BRIGHTON ROCK – Take A Deep Breath And Suck On It

By Carl Begai

If you grew up in Canada during the ‘80s hair band cock rock era you were well aware of Brighton Rock. They were a fixture on MuchMusic and video shows as of 1986 with their Michael Wagener-produced full length debut Young, Wild And Free and first single ‘We Came To Rock’; the same year Poison blew their wad all over Los Angeles, thus making mega-glam ultra-cool in North America. Unlike Bret Michaels and his ‘Talk Dirty To Me’ crew, however, the big push behind Brighton Rock was focused on the band’s lighter side. Second single ‘Can’t Wait For The Night’ and ‘One More Try’ from the 1988 follow-up Take A Deep Breath were massive hits that ultimately came to define the band. It was a travesty for those of us that truly knew Brighton Rock in that there was nothing prim or proper or fluffy – read: stereotypical Canadian rock – about the vast majority of their material. And anyone who saw Brighton Rock perform live will argue (successfully) that the band stood toe-to-toe with any of their glammed-up L.A.-based peers… when they didn’t crush them entirely.

And for the record, the title of this story is ripped off the back of a Brighton Rock tour shirt…. that I so foolishly didn’t buy when I had the chance some 24 years ago.

“That was the piss-off of being Canadian,” says frontman Gerry McGhee, the head honcho at Canadian music distributor Isotope for over 10 years now. “They always wanted to stick us in that box of fluff. I remember one time we were on tour and we did ‘Unleash The Rage’ at a soundcheck; we came off stage and some guy says ‘Are these the same guys that do ‘One More Try’?’ That was one song on the record, man (laughs). I love the tunes, don’t get me wrong, but if I had my way it would have all been the heavy stuff like ‘Unleash The Rage’, ‘Bulletproof’, ‘Nightstalker’ put out there because that’s what the band was all about. We kind of captured that on (third album, from 1991) Love Machine because it was close to that raw sound, but it was the label pressure that put us in that ballad box. That would have been fine if they’d at least released some of the rockers. I got in shit on MuchMusic once because I said ‘The new album doesn’t come wrapped in a condom, so open up and say aaah.'” Continue reading BRIGHTON ROCK – Take A Deep Breath And Suck On It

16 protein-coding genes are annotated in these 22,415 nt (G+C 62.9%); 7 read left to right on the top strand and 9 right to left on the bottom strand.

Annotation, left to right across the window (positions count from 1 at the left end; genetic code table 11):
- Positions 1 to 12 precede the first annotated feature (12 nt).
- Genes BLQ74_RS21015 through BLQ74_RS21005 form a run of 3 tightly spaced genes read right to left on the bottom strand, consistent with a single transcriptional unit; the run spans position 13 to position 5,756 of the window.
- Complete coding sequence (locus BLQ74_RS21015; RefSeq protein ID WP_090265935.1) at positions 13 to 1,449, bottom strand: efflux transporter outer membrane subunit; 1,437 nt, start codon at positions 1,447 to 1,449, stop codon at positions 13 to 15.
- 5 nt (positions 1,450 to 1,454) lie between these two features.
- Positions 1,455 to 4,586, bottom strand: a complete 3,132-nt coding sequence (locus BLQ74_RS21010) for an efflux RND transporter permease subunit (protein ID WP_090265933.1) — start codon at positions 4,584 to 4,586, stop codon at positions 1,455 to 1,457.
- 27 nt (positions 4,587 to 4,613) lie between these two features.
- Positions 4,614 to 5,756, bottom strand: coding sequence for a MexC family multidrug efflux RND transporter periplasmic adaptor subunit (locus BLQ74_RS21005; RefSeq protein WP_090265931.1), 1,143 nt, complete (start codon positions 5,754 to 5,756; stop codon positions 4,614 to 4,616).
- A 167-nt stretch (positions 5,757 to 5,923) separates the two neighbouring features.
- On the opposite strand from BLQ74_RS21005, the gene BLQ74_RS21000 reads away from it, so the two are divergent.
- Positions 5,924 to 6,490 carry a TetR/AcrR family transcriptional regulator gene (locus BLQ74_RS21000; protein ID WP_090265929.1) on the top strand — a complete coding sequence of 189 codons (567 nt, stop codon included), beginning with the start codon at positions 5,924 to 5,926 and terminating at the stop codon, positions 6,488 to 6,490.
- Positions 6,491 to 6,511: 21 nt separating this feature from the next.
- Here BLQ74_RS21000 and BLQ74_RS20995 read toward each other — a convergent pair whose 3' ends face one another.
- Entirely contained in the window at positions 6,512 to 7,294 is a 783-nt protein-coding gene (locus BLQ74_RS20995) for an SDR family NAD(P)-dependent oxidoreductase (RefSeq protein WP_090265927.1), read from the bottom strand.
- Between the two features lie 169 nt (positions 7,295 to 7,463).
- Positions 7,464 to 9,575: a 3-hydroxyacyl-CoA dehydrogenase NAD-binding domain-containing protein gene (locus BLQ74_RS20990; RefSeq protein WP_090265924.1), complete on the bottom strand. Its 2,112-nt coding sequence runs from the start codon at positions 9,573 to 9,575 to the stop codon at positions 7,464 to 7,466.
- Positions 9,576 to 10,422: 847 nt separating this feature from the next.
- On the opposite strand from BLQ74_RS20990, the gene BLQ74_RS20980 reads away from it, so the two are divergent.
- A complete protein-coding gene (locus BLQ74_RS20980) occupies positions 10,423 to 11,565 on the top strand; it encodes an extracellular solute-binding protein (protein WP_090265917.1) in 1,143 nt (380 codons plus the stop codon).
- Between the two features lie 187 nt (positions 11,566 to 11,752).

FRAZE GANG – Six String Four Play

By Carl Begai

St. Catharines-based Fraze Gang recently released their second album, entitled Fraze Gang 2, and along with a heavier and edgier sound they went from being a trio to a quartet, adding Dead Celebrity / former Hexus guitarist Derek McGowan to the line-up. Anyone familiar with either band will find the Fraze Gang merger a head-scratcher, but McGowan considers it an honour to be a part of the proceedings even though things are geared in a melodic ‘70s / ‘80s rock direction. And the truth is he earned his spot in the band as Fraze Gang frontman Greg Fraser’s stunt double in Brighton Rock a long time ago, which McGowan readily admits was a surreal experience.

“It’s coming up on ten years now, and that blows me away because it doesn’t feel that long ago. It was about a year after they got back together to do some reunion shows here at home. Brighton Rock’s second album, Take A Deep Breath, is still one of my favourite albums. Every single moment on that album means the world to me, because it brings me back to great memories of my childhood. I originally wanted to be a drummer, so I’d set up a makeshift kit and try to do Mark Cavarzan’s moves (laughs). It was Mark’s playing, Bobby Blotzer from Ratt and Joey Kramer from Aerosmith, those were the guys I tried to emulate up to the point where I got a guitar. The Fraze Gang thing came about because I stayed in touch with Mark, Greg, and Stevie. We’d talk on the phone and I went out to a few Fraze Gang shows, and they eventually asked me to get involved with the band. Originally I was just their live guitarist, and we’d get together to rehearse and jam on the songs.” Continue reading FRAZE GANG – Six String Four Play